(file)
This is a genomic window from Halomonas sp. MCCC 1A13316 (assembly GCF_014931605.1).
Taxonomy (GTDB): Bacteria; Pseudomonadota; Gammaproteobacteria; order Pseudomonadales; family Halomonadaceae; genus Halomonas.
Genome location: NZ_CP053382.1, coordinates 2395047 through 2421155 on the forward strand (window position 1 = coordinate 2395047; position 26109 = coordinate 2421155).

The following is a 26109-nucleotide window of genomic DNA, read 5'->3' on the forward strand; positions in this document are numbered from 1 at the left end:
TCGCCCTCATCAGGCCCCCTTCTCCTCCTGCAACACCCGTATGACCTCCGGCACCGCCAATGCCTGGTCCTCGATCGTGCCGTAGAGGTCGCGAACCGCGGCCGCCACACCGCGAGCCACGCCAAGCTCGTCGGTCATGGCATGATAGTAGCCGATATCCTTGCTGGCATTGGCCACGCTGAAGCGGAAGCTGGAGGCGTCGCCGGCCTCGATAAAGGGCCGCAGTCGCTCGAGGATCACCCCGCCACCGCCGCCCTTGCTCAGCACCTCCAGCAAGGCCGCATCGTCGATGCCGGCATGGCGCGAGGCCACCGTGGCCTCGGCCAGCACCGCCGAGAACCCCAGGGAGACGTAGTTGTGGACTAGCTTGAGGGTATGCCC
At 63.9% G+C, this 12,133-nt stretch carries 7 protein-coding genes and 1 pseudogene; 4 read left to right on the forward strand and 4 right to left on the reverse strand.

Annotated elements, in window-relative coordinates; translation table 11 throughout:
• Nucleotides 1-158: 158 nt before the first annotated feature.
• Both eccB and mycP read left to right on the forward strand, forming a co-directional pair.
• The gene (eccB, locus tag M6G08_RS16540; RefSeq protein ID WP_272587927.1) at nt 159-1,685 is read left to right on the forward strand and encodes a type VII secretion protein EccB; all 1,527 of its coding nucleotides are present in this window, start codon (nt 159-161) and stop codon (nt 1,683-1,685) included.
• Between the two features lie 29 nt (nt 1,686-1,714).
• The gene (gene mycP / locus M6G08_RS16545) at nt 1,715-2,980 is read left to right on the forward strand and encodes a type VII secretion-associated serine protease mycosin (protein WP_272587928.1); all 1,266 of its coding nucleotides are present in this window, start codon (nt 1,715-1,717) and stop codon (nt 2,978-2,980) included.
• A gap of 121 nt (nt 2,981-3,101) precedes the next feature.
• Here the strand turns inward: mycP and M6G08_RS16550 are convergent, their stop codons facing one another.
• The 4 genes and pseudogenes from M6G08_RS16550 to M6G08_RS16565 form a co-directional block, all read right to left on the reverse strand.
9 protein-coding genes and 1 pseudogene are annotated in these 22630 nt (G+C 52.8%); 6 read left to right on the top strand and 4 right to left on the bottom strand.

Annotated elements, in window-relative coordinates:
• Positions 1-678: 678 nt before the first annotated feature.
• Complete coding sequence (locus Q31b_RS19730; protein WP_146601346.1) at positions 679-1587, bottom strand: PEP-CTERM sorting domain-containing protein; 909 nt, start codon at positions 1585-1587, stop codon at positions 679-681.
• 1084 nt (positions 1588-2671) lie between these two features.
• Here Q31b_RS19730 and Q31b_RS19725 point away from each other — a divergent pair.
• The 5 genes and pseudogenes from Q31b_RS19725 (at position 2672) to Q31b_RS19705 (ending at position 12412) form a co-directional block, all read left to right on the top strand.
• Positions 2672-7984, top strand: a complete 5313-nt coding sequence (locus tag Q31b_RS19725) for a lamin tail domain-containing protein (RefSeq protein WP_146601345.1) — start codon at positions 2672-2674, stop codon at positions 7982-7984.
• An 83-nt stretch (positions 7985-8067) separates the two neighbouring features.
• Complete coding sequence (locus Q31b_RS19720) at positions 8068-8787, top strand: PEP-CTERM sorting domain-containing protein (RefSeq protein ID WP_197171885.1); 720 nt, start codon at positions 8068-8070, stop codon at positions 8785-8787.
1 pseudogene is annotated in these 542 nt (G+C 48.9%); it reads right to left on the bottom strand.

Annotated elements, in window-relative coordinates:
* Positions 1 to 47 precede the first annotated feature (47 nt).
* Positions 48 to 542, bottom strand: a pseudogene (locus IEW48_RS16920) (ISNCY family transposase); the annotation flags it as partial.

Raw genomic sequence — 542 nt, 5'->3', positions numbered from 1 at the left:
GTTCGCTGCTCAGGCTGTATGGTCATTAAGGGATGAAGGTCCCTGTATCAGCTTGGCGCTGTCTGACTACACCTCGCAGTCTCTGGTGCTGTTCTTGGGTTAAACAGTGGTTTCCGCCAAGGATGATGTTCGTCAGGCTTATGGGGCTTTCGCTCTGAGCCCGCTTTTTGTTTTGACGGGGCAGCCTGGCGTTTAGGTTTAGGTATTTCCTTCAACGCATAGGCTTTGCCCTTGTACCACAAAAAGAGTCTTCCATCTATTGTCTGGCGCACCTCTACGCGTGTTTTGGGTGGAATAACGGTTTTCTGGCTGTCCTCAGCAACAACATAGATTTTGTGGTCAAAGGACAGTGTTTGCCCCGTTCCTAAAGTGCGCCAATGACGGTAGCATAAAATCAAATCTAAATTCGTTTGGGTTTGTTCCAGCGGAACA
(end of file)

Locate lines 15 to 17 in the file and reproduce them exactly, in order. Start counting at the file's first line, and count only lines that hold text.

• The 4 genes and pseudogenes from M6G08_RS16550 to M6G08_RS16565 form a co-directional block, all read right to left on the reverse strand.
9 protein-coding genes and 1 pseudogene are annotated in these 22630 nt (G+C 52.8%); 6 read left to right on the top strand and 4 right to left on the bottom strand.

Annotated elements, in window-relative coordinates: